Monday, September 28, 2015

printing by numbers

i'm afraid printing with an enlarger is being misunderstood lately, with the newly found interest in film photography. i'm specifically referring to a trend to show silver gelatin prints of famous images with corrections drawn on them, by the photographer for the printer.

in my humble experience of 30 years of printing for a number of photographers, i have never encountered a situation that would call for such markings. to the point where i'm not even sure what they mean. ok, i'm playing dumb here a little bit, but only because we're talking about really famous images from really famous photographers. my point being these markings make no sense. none. let me explain. if my guess is so far off from what the print should be, it would barely make it out of my fix. it might make it to a water holding tray to compare with my next move, and then it gets tossed. if i showed a bad work print to a client, they would lose their confidence in my ability to print their negatives, and rightly so.
let me explain further. again, i only bring this up because many amateur printers might think that's how it works to collaborate on a print. it's not. and if an intern, or assistant, is working directly in the photographer's darkroom, they couldn't make the said corrections anyway. so who are those markings for?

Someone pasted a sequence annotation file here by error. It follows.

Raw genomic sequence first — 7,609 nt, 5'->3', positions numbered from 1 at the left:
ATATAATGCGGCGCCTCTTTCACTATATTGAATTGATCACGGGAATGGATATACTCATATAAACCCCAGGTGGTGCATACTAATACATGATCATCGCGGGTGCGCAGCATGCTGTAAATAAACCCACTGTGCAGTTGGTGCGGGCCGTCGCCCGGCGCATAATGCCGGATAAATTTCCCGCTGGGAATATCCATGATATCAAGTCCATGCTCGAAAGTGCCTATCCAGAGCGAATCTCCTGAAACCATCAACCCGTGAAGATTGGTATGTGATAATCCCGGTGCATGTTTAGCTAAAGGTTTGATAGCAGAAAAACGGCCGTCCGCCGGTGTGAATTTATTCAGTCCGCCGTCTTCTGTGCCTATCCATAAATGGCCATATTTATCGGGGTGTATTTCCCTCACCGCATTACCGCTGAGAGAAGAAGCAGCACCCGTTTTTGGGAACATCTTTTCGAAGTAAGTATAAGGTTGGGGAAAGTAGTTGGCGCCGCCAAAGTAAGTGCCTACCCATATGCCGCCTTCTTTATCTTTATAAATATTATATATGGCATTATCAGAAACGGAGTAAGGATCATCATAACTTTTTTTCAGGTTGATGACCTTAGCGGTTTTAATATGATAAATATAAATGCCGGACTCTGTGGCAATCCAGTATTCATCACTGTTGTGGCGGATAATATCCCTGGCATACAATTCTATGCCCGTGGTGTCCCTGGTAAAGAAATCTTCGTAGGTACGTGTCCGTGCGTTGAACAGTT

as a professional printer, my job is to show what can be done with a negative, with the knowledge of prior work done by that same photographer. if the photographer has to show me how to print, then they need an operator, not a master printer. but in the analogue world we don't have enlarger operators, we have printers, people who interpret a negative image into a positive one. and the reason i wanted to write about such markings on prints is to explain how prints are made. one does not print by numbers in the darkroom. i've said it many times before, and today i take the opportunity to say it again. the light from an enlarger is diffused, not focused, printing this way is blending. blending values together, not one at a time. so to mark values side by side, implying they are too light doesn't mean anything when nothing is said about the values in between. there is a vocabulary appropriate to a darkroom print, and it has more to do with the flow of water currents and gravity bending light than little circles over highlights or shadows.
my concern really, is more for the darkroom aficionado who might think they have to go through that step to achieve a final print. they don't. the step where you mark so many things is not a print, it's a misstep, something that happens when the printer forgot to look at the negative before the first exposure... a printer must look at the negative very closely, visualize it as a positive, pick the contrast and f/stop to get a comfortable exposure time. because that's when the changes are made, during those few seconds of exposure. if you don't have time to dodge, it must be the wrong way to print a particular neg. one must follow the negative, not fight it. when you fight a negative, the negative always wins, and the print looks forced and awkward. if too many highlights are too hot, the solution is not to burn them one by one, the overall contrast is off, the print may need less contrast/more exposure, a longer development time...
to correct a print, you'd have to know all the factors from the darkroom, to just mark +1 or -5 on it is meaningless. a better marking would be "it feels harsh overall", or "not dramatic enough", "keep the light soft".